Through my years of consulting with nail technicians across the U.S. and Canada, I have noticed something unique about their relationships with their clients: Nail techs become very close to their clients very quickly, probably due to the intimate environment of the nail salon. Think about it: We are less than two feet apart and holding hands. This makes it easy for our clients to trust us and to tell us things they wouldn’t share with their husband or sister. We immediately form a close bond. Our clients quickly become our “friends” and because we don’t like to charge our friends and we want to give them a deal, we tend to undercharge them or not charge them for each and every service.
I see this most commonly with nail art. At one time, the going rate for nail art was a dollar per minute. If a technician covers both ring fingers in glitter, she may charge anywhere from $3 to $5+ for that. I feel that’s appropriate, because it’s easy and not very time-consuming. However, when nail techs take 20+ minutes for nail art, add nail art to all 10 nails, or do very detailed work, they usually don’t charge enough. This is usually because they want their clients to like their work and to show it off to their friends. I know some of you do this as a way to get referrals, but typically I don’t see the return on the investment of your time. Before you start decorating a client’s nails, have a conversation. Talk about what she is looking for, but also about the time it will take and the cost involved. Most often, we have the conversation about what the client wants and we forget to follow up with the second part. I urge you to follow through, so you both have a clear understanding of the time and costs involved.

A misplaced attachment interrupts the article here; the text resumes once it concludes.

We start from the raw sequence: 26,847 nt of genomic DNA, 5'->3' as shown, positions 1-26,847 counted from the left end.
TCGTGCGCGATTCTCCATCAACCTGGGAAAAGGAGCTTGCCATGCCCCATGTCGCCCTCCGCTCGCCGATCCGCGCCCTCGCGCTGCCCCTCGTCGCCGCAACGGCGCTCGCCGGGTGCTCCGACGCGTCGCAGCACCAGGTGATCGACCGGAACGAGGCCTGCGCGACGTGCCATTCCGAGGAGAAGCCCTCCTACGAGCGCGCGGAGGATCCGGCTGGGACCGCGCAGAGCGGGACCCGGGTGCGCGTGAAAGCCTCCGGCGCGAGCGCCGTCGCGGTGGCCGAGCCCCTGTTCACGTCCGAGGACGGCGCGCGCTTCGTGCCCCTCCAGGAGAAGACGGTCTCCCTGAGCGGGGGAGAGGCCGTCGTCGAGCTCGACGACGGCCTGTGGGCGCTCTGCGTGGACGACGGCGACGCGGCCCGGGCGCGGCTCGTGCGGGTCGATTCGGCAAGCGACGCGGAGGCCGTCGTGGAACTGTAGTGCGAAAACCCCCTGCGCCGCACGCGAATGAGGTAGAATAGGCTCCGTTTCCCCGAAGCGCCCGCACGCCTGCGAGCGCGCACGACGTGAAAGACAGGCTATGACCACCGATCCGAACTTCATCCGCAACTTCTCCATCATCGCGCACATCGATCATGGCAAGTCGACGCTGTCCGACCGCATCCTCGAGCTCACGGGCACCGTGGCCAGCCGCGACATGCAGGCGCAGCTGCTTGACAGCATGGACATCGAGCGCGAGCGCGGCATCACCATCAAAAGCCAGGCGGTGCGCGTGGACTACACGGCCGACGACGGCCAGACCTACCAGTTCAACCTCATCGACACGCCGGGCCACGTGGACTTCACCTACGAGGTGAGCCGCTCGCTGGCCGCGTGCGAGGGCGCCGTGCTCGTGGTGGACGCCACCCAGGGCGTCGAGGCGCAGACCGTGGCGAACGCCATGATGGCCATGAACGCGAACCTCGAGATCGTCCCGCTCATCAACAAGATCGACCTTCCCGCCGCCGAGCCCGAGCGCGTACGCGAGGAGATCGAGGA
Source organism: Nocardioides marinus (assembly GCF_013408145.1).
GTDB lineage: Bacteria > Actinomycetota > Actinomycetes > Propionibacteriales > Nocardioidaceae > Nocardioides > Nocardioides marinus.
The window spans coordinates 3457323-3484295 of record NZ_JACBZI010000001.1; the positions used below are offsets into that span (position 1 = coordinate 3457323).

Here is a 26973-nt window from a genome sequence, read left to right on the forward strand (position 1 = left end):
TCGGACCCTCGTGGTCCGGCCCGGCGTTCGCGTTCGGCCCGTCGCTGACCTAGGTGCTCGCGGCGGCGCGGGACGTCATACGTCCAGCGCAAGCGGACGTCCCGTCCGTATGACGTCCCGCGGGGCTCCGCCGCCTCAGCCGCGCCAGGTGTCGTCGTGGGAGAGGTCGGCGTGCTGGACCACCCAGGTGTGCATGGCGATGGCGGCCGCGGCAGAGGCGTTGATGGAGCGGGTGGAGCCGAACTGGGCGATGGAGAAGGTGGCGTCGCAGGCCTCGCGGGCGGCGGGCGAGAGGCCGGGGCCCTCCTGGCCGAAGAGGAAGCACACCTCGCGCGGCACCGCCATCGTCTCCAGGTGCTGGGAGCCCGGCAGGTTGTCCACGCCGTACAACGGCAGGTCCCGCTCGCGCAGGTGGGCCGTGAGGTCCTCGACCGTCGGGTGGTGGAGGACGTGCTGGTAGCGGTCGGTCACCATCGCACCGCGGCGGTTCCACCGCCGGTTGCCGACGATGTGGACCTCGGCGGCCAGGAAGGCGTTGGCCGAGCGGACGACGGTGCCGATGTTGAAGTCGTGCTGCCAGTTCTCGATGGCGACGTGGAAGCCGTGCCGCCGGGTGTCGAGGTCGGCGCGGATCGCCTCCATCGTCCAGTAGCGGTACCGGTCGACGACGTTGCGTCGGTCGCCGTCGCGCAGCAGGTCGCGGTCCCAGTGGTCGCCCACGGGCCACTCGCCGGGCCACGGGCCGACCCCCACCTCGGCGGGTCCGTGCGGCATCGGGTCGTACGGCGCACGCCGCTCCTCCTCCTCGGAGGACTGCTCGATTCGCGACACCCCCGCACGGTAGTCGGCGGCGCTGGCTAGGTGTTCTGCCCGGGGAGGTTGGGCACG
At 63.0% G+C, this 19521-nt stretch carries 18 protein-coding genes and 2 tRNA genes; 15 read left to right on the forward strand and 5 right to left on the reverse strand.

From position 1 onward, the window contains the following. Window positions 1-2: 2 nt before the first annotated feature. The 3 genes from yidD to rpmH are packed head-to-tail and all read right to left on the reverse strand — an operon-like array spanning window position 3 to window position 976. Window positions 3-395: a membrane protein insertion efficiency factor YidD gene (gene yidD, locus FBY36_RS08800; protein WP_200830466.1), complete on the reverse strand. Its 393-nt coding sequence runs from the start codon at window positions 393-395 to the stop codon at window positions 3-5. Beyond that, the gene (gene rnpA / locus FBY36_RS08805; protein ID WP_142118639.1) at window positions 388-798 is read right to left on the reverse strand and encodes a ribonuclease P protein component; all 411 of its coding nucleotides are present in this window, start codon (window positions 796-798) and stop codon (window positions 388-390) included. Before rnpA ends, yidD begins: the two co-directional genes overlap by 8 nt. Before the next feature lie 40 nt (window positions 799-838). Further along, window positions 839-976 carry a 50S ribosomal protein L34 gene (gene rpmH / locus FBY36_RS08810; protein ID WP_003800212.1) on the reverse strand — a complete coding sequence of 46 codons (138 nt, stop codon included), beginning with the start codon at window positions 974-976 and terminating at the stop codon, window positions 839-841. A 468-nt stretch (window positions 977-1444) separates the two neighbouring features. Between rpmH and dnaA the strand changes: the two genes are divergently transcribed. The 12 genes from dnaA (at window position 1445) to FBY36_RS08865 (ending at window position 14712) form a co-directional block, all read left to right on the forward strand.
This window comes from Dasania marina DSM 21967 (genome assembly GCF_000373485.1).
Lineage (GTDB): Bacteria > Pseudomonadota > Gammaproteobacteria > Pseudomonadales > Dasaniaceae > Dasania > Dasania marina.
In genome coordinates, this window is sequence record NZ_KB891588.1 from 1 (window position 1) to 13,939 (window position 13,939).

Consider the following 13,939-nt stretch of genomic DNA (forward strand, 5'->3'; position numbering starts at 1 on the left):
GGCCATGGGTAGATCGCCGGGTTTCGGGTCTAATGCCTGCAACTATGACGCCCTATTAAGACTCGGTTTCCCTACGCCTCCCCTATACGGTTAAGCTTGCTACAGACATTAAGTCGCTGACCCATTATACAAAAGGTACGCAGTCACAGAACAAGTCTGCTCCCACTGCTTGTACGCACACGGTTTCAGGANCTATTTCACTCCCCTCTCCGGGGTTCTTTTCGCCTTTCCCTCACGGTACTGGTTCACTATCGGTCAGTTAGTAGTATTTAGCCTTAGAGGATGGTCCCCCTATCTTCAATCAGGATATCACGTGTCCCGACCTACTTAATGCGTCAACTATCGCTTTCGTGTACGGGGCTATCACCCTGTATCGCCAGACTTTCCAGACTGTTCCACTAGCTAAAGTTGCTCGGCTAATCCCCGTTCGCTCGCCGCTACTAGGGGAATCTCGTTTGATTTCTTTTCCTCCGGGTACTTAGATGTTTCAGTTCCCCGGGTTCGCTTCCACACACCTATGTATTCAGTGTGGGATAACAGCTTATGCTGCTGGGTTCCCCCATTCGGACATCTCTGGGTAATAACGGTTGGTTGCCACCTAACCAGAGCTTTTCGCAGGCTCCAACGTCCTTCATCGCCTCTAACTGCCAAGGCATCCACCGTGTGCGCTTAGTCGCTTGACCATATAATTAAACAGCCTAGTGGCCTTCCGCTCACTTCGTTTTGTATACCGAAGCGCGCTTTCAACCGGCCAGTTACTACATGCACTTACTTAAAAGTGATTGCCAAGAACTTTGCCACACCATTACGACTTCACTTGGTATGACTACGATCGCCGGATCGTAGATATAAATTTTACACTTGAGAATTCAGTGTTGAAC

Add-on services and upgrades are another area in which I find nail techs are not charging appropriately. I see no problem offering a complimentary mask or paraffin treatment one time so a client can try it. But in general, if you offer an additional service, your guest will assume there will be an additional charge. Plus, if she really wants to know the cost, she will ask. I find a separate “additional services” menu — a short list of the add-on services you offer — to be very effective in this situation. The client can see the services offered and how much they will be charged. You can present it to her to review when she sits down at the pedicure throne or nail station.
Nail repairs are another area where techs too often give away their time. Set a salon standard to avoid pricing confusion and make the nail department cohesive. Clients will say, “When Lilly does my nails, she doesn’t charge me for repairs.” If everyone is on the same page, you can combat these types of remarks. You can respond, “Our salon policy is two complimentary repairs with your fill. After that, you will be charged for each repair.”
Remember, if a service has a special name or title, you should be charging for it. Repairs, add-ons, and nail art can add up quickly. Think about it, by doing just two $10 add-ons a day, you’ll earn an additional $100 a week (assuming a five-day workweek). That adds up to be an additional $5,200 a year! If you charged your clients for the services you preformed, you could increase your income by thousands of dollars. This could change where you live, the kind of car you drive, or how you provide for your family.
It’s OK to charge for your services and your time — everyone else does. Restaurants charge you for dessert, coffee, or soda, and they charge to upsize, too. I recently moved and the moving company charged me to shrink-wrap items and for every 15 minutes over four hours. Don’t take it personally if your client says no. Your job is to make your client aware of the services you offer. If they want to take you up on it that’s great; if they don’t that’s fine too. Don’t be afraid a client won’t come back because she was asked to pay for an upgrade or extra; just know that you now have an opportunity for a client who will pay for it.